Morning Disaster: Avoided

Brent Avis
by Brent Avis
On the way in to the office this morning, I had somewhat of a vivid reminder about an oft-overlooked riding tip that bears repeating, if only because this situation provided a first-hand reminder only a little while ago.

My usual commute takes me down various freeways for all of 37 miles. And while traffic on the 110 freeway was moving along at a rapid clip approaching 80 mph, I noticed some slowing up ahead. I was in the left-most carpool (high-occupancy) lane and began to lightly apply the brakes on our Kawasaki ZX-6R test bike when...

I noticed the hold-up: a dog was out for a leisurely morning stroll on the interstate.

It was jogging along rather happily as it approached the still decelerating Kawi and I, still in the left-most of two carpool lanes next to the four main lanes to our right. The pooch then decided to cut back across the freeway towards an off-ramp, as he'd apparently had enough.

Just as I was about to beging pulling away from the 15 or so mph I'd decellerated down to, I heard the unmistakable sound of squeeling tires, and it was getting louder, and it was comming from right behind me. A glance in my mirrors revealed a small sport-ute of some sort sliding sideways right towards me. So I accelerated into the next lane over and got the h-e-double-hockey-sticks out of there.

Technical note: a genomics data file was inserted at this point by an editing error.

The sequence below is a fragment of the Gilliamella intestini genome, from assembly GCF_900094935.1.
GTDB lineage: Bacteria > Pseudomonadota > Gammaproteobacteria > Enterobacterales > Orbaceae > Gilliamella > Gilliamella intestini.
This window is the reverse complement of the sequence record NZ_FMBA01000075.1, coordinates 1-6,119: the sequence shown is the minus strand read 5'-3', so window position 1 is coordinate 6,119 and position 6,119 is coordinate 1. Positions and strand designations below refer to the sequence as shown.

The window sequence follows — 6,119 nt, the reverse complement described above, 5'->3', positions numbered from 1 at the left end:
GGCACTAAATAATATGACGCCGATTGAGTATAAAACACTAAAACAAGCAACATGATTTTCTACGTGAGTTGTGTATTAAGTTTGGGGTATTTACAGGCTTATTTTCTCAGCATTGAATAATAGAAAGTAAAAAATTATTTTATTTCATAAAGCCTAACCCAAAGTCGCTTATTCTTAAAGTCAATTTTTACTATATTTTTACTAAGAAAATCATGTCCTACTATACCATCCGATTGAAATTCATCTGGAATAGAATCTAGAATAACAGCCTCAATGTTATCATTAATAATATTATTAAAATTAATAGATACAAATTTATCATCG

Then I realised, this was the same person (I will not go into age, race or gender here as that's not the point) who earlier was holding up traffic, plodding along in the fast lane as they were getting constantly passed on the right. And then, when the carpool lane appeared, the driver needed to be there as well. And not only in the right-most of the two carpool lanes, but the fast lane of the carpool lane!

So, what have we learned here? Two things, actually: first and foremost, don't forget to check your mirrors whenever you're decellerating in or around traffic. The same drivers who are incapable of judging your rate of closure before pulling out in front of you are equally inept at judging the closing distance between themselves and anything in front of them.

Secondarily, history is bound to repeat itself. What this means is that a driver who does one stupid thing is probabaly not too far from doing another stupid thing, so put some space between you and them.

Just a little friendly reminder from your friends at MO to keep in mind and, of course, ride safe and have fun!

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Brent Avis
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